Some people arrived and told Jesus about the Galileans whose blood Pilate had mingled with that of their sacrifices. At this he said to them, ‘Do you suppose these Galileans who suffered like that were greater sinners than any other Galileans? They were not, I tell you. No; but unless you repent you will all perish as they did. Or those eighteen on whom the tower at Siloam fell and killed them? Do you suppose that they were more guilty than all the other people living in Jerusalem? They were not, I tell you. No; but unless you repent you will all perish as they did.’
He told this parable: ‘A man had a fig tree planted in his vineyard and he came looking for fruit on it but found none. He said to the man who looked after the vineyard, “Look here, for three years now I have been coming to look for fruit on this fig tree and finding none. Cut it down: why should it be taking up the ground?” “Sir,” the man replied “leave it one more year and give me time to dig round it and manure it: it may bear fruit next year; if not, then you can cut it down.”‘
Jesus uses contemporary events to teach spiritual truths. While neither Pilate’s bloodshed of seditious rebels (13:1) nor the Siloam tower incident (13:4) is known outside the New Testament, both examples are used to stress the urgency of repentance. Jesus even denies what many in his day affirmed, i.e., that God permits only grievous sinners to suffer violent deaths. Jesus’ hearers were, indeed, not less guilty of sin or in less need of repentance. To reject, or even neglect, Christ’s call for repentance is to gamble with disaster.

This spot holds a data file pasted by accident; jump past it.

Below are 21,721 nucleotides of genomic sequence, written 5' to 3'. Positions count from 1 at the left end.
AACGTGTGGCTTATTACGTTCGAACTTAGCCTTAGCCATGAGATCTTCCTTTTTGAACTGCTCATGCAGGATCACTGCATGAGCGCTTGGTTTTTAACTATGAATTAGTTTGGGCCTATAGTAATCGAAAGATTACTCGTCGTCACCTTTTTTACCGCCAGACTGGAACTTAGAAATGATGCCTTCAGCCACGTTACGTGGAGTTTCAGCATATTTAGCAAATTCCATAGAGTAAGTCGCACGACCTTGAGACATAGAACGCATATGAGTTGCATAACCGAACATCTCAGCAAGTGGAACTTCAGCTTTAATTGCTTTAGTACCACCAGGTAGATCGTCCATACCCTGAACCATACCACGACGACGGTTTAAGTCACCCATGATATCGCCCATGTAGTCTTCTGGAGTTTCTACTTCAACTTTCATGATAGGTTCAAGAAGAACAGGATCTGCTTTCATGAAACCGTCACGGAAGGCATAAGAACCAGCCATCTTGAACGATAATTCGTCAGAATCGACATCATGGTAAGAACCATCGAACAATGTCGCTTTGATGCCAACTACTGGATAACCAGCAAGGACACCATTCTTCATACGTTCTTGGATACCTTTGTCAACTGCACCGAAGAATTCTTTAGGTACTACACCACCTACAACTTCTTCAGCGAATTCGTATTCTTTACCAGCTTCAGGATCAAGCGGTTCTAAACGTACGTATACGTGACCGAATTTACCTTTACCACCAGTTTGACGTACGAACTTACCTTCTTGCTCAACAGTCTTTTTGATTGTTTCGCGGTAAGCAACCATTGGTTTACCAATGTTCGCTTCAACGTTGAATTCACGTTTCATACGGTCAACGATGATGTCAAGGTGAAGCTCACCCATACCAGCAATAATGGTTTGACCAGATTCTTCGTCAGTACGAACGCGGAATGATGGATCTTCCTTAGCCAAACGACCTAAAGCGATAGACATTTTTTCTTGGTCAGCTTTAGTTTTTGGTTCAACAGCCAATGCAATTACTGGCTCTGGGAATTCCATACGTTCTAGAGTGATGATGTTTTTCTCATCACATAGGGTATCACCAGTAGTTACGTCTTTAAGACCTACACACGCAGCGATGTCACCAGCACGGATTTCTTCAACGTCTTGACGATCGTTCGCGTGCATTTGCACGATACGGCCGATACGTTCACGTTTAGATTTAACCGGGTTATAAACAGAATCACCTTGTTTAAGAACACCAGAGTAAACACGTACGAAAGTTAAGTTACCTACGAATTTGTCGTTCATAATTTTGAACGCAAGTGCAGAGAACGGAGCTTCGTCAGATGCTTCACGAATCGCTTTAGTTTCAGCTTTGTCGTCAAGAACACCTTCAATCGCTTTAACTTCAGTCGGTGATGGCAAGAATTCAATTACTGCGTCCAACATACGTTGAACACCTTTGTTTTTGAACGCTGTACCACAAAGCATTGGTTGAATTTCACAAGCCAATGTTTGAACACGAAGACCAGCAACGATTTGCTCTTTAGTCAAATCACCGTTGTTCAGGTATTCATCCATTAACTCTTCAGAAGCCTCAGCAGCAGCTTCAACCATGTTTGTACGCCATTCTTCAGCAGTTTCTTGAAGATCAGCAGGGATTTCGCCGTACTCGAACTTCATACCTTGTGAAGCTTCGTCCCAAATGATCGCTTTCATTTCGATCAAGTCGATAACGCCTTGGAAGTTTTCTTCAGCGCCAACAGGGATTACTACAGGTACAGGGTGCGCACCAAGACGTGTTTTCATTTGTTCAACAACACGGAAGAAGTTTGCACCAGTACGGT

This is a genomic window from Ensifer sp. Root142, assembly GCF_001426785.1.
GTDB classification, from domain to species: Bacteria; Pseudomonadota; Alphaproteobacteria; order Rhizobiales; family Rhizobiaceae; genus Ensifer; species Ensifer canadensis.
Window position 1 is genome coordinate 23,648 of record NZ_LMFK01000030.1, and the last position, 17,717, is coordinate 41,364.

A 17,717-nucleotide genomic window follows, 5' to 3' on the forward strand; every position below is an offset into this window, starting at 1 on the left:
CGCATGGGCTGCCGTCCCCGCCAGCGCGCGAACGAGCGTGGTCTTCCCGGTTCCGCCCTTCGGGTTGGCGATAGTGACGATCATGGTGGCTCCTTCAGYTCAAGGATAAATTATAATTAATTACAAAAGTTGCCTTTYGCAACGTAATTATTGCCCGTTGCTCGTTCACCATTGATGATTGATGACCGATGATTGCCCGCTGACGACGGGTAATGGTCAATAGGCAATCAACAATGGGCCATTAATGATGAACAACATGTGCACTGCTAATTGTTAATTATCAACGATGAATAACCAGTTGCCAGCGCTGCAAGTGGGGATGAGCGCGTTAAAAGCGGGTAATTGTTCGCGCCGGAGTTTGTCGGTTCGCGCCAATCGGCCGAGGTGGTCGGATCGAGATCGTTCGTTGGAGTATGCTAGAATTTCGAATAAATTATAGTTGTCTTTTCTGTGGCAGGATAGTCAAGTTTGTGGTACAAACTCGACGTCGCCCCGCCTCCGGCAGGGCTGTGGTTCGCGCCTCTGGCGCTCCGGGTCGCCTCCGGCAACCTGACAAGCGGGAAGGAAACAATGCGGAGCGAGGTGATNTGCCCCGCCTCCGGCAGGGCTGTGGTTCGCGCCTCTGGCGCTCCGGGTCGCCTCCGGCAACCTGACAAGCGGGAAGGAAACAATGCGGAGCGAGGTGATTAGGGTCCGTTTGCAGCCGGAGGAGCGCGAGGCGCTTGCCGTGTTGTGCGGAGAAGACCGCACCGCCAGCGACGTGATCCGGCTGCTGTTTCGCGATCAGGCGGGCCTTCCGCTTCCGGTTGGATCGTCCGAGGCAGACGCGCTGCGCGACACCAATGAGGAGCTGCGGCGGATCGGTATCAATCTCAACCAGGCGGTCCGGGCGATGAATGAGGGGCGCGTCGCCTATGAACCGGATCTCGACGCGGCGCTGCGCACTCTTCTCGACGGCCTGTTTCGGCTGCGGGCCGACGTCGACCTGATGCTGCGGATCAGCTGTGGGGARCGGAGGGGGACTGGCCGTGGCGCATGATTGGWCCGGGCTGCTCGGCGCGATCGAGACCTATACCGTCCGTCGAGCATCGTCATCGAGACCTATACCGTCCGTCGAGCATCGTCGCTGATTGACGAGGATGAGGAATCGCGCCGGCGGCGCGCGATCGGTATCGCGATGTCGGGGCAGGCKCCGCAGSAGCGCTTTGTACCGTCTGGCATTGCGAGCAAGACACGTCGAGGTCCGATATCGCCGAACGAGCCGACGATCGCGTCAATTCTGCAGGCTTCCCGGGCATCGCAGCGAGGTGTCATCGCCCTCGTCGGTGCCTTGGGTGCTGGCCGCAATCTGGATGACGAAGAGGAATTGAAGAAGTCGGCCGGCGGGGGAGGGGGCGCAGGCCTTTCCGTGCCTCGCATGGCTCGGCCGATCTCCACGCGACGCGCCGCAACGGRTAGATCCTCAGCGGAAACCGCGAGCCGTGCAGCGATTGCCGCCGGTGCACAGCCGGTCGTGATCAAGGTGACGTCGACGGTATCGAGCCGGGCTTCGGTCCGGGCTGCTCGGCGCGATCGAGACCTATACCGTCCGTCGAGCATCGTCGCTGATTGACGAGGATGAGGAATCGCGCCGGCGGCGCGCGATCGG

13:6-9: The fig tree represents Old Covenant Israel. Just as the fig tree was plentiful in leaves but had no fruit, so the Synagogue was abundant in external observances and ceremonies, but sadly wanting in genuine religious fruitfulness. Although God found no fruits of repentance, he was patient and gave them an ample three years to accept their Messiah. Within the parable it is the vinedresser who represents the patience and tolerance of God. When faced with the barren state of the tree the vinedresser asks for one more for it to bear fruit. Similarly, God continues to wait for us to bear the fruits of his Kingdom.
St. Augustine understood the three years in v.7 differently, corresponding with the natural law (under Adam), the written law (under Moses) and the law of grace (under Christ). During all these different periods, God has been expecting humanity to yield him fruit. Now the time of probation for Jerusalem was nearing its end. The impenitence of Jerusalem would later bring divine judgement upon the city 19:41-44; 20:9-19).